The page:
As a founding member of WeWork Labs, the venture arm of the shared office giant, Matthew Shampine helped transform the world of commercial real estate. Now he is tackling South Korea’s deposit-heavy residential property market, one rental at a time.
LLiving in cramped, unaffordable apartments is still an unglamorous reality for many adults. When Matthew Shampine, the Korean-American co-founder and CEO of apartment rental startup Dongnae, moved to Seoul with his wife and newborn daughter, he saw an opportunity to reshape this reality in South Korea.
“I really wanted to do something that would have the biggest impact on the most people,” Shampine, 39, says in a video interview. “You can ask anyone here, but Koreans have a strong affinity for residential real estate … we can change the whole experience, all the way through, and cater to their needs.”
Born in South Korea, Shampine was adopted in the United States and grew up in New Jersey. In 2007, he returned to Korea for a Korean-American adoptee conference and reconnected with his biological family. There he made it a mission to return for good – and do good for the country.
Shampine joined WeWork in 2011 and co-founded WeWork Labs, the office-sharing company’s start-up incubator. In 2018, he became general manager of WeWork Korea, where he met Dongnae co-founder Insong Kim, who serves as the company’s chief strategy officer.
Together, the pair launched Seoul-based Dongnae in 2020, aiming to make moving into an apartment more affordable and accessible. Its key product, Dongnae FLEX, offers short-term, fully furnished rental properties with low deposits, appealing to college graduates or travelers unable to cough up the exorbitant deposits — as much as 350 months’ rent, the startup says — typically required by Korea’s apartments.
“The way our product has come about is that we really enable people to live in the apartments they want,” says Shampine. “We’re unlocking all these new options because you’re not limited by how much money you’ve set aside for a deposit.”
So far, Dongnae has opened its doors to both locally and internationally investors. The $21 million Series A funding round in March included NFX, who have supported the likes of Lyft and Doordash, and proptech-focused MetaProp, a backer of Airbnb, along with Korea’s oldest investment fund Daol Investment and Hana Financial. The fresh capital brought the startup’s total funding to roughly $34 million, following its $4.1 million seed round in December 2020 and $700,000 pre-seed round the year before. Dongnae declined to disclose its current valuation.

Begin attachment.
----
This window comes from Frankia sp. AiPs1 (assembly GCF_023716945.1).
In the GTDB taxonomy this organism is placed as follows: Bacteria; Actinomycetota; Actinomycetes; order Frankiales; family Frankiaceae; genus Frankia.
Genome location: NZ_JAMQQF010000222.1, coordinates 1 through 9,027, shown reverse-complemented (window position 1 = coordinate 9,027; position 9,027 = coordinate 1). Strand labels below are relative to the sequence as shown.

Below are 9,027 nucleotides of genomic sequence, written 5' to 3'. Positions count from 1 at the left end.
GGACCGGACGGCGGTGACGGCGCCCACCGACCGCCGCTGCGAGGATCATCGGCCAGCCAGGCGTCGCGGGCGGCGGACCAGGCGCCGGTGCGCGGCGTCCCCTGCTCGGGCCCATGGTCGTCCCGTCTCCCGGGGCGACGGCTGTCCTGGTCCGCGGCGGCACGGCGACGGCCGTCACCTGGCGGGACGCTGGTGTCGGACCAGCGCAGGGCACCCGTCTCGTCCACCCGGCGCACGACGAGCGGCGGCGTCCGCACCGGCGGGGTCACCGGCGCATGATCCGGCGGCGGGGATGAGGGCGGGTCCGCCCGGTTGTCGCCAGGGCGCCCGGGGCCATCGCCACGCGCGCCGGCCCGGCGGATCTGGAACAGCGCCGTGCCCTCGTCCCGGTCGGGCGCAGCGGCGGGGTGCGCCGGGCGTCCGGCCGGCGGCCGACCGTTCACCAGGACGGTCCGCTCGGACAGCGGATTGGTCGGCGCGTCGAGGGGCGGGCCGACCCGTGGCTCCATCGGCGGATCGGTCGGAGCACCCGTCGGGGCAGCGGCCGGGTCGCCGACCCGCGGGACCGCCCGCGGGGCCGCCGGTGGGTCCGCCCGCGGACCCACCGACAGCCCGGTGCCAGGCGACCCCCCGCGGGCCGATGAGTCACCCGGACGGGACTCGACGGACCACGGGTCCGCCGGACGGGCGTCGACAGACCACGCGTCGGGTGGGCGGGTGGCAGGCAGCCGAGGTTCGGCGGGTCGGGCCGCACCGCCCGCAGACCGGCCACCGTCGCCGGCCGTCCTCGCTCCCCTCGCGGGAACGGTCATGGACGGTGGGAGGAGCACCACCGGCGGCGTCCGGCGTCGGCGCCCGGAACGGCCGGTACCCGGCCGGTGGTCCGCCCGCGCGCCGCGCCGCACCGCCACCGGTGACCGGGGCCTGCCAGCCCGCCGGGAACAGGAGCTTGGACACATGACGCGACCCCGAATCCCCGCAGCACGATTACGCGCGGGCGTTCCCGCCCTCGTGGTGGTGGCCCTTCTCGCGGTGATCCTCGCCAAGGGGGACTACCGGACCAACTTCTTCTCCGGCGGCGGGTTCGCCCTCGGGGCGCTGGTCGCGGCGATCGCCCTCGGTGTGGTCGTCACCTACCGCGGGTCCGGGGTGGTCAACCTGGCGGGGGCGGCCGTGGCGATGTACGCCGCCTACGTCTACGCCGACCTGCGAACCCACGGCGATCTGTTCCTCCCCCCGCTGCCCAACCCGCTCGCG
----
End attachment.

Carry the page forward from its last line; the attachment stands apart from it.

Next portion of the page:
“Residential property is the largest asset class here in Korea,” Kyung Kuk-hyun, CEO of Daol Investment, said in a statement about Dongnae’s latest financing. “Dongnae’s incredible growth together with their strong financial partnerships with leading financial institutions make this investment compelling.”
Over 80% of Korean household wealth is in real estate, compared to about 35% in the US, but home ownership has proven increasingly difficult. The average price of an apartment in Seoul, the country’s capital and most populous city, doubled between 2017 and 2021 to over $1 million. Housing took center stage in Korea’s latest presidential debates, with President-elect Yoon Suk-yeol pledging to cool the market and build 2.5 million new homes across the country during his five-year term.
Renting is not always an easier option. Korea’s residential rental market relies heavily on jeonse, a unique payment system that requires tenants to provide large upfront deposits. These lump sums, known as “key money”, are up to 80% of a unit’s sales price – the average listing price for apartments in Seoul was about $516,000 in August, while some districts could reach up to $572,400, according to figures from KB Kookmin Bank .